I found myself popping into the New Frontiers portal, designed like a soothing New Age-y international space station, between films. There you could browse augmented reality installations while running around in your own 3D avatars, sidle up to a virtual bar and chat up strangers (or studiously avoid eye contact while glancing around for people you know) and yes, even find weird virtual karaoke with friends from across the world. All of which at times hilariously approximated the experience of being at Sundance IRL, minus the lobby hot-take huddles and the constant anxiety of slipping on ice and falling awkwardly in front of gawking ski-season tourists just trying to walk up and down Main Street.
Speaking of those hot-take huddles: Fire up a pot of virtual chili and let's get into the films. What stood out to you this Sundance?
CHANG: I still have a few more U.S. dramatic competition titles to watch, but the standout of the section for me so far is "Passing," Rebecca Hall's exquisite debut feature about the friendship between two 1920s Black women, one of whom is passing herself off as white. That description didn't prepare me for all the subtle complexities of identity — with regard to class and sexuality as well as race — that Hall taps into here, and with a delicacy and inherent feel for the medium that put many more experienced filmmakers to shame. It also features a trio of superb performances from Tessa Thompson, Ruth Negga and Andre Holland.
"Passing" was beautifully shot in black-and-white, and so was the World Cinema dramatic entry "The Dog Who Wouldn't Be Quiet," a movie to which it bears no other resemblance. Really, this latest from Argentine filmmaker Ana Katz bears no resemblance to anything I've seen recently: It's the story of a young man and his dog, it's a meditation on the passage of time (real and cinematic), and at one point it becomes a meteorological crisis drama that brushes up — fascinatingly, not exploitatively — with our own global health crisis. Oh, and at 73 minutes, it's one of the shortest features I've seen this Sundance and one that's possibly stayed with me the longest.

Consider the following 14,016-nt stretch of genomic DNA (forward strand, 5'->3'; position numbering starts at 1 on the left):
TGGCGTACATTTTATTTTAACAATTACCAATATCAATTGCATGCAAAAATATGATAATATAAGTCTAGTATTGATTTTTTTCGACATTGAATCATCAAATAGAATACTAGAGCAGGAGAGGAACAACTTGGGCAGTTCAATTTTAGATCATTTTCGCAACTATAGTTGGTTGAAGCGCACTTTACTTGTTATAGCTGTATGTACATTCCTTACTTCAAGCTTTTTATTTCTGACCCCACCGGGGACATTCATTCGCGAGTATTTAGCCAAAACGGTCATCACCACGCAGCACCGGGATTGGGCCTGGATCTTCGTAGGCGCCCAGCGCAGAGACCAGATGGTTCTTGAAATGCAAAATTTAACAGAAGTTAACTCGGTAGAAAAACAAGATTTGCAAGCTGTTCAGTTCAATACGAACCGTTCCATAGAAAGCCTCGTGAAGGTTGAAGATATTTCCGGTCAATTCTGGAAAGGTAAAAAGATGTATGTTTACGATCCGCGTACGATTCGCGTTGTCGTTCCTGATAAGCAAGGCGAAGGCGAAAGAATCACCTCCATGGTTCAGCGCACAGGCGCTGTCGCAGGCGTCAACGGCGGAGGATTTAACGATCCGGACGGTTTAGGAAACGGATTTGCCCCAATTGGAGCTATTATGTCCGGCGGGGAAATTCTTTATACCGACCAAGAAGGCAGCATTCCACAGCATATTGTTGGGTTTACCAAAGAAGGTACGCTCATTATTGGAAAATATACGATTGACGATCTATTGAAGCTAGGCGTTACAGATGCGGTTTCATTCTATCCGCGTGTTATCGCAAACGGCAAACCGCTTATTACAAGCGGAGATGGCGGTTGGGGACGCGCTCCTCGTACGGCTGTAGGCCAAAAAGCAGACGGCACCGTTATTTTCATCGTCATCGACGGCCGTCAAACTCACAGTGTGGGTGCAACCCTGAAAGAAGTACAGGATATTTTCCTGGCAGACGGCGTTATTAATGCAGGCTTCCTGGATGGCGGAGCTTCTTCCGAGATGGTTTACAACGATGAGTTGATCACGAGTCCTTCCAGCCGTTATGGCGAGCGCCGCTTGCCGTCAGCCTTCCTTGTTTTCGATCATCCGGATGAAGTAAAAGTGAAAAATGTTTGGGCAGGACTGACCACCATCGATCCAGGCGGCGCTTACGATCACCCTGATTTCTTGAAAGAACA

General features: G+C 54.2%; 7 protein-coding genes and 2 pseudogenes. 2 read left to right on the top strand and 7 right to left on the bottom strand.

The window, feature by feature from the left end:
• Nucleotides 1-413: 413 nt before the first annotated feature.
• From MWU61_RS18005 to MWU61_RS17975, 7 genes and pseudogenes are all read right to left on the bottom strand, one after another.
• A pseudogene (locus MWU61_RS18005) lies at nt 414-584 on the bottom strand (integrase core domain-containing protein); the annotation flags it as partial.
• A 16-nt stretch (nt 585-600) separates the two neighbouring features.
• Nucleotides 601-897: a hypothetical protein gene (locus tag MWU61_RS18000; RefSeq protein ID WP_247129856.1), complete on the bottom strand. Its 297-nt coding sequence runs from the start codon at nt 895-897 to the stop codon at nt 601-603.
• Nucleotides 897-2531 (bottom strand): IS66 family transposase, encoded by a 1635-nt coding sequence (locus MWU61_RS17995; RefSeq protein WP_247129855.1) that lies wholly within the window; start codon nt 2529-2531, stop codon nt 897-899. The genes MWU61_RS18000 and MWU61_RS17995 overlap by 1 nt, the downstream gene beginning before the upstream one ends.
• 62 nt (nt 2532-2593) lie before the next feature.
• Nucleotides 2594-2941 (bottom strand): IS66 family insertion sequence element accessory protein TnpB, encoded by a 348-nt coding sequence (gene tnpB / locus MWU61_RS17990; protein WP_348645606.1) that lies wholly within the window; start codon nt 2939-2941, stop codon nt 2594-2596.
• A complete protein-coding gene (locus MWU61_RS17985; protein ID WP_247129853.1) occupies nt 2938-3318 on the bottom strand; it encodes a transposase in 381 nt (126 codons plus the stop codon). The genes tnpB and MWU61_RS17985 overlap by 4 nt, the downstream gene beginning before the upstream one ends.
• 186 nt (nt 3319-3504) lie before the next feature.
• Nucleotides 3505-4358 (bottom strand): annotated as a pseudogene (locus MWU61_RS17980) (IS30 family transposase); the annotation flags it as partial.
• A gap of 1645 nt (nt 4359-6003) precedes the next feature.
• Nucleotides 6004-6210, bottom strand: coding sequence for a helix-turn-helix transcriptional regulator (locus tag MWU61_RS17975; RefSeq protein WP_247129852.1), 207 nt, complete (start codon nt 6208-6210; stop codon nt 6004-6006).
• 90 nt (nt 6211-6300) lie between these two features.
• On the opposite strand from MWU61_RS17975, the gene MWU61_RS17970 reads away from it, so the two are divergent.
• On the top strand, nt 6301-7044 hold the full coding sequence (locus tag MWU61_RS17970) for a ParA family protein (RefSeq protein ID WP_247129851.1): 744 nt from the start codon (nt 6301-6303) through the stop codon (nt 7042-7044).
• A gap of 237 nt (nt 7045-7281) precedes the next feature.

I'll also join the chorus of praise for "Summer of Soul ( … Or, When the Revolution Could Not Be Televised)," Ahmir "Questlove" Thompson's exuberant treasure trove of a documentary about the 1969 Harlem Cultural Festival. Made with footage triumphantly excavated after sitting in a basement for nearly 50 years, the movie premiered on the first day of Sundance, following what seems to me an interesting recent pattern among major virtual festivals: New York kicked off with "Lovers Rock," and Toronto led with "David Byrne's American Utopia." The message seems clear: We miss live music, we miss crowds, we miss transcendent communal experiences. These movies give us a taste of that, and maybe even a promise that we'll get there again.
OLSEN: Justin, let me second your support of "Summer of Soul," perhaps the most straight-up joyful movie I saw at the festival. I found this year that many of the films that most grabbed me were also ones I couldn't fully let go of, raising feelings I couldn't quite grasp. But they were titles I am somewhat desperate to see again, to reexamine and unravel.
And that would very much include "Passing," a movie that has a deceptive stillness, masking the roiling emotions and multiple issues that it grapples with. I am eager to see what its life is after the festival.
I feel the same way about "Judas and the Black Messiah," directed by Shaka King, which tells the story of slain 1960s civil rights activist Fred Hampton through the eyes of William O'Neal, the FBI informant who would betray him. The movie has a stirring, powerfully charismatic performance by Daniel Kaluuya as Hampton but also a moody, interior and conflicted turn by Lakeith Stanfield as O'Neal. Their mix of energies gives the movie a complicated, enigmatic quality that begs to be reengaged with and considered further.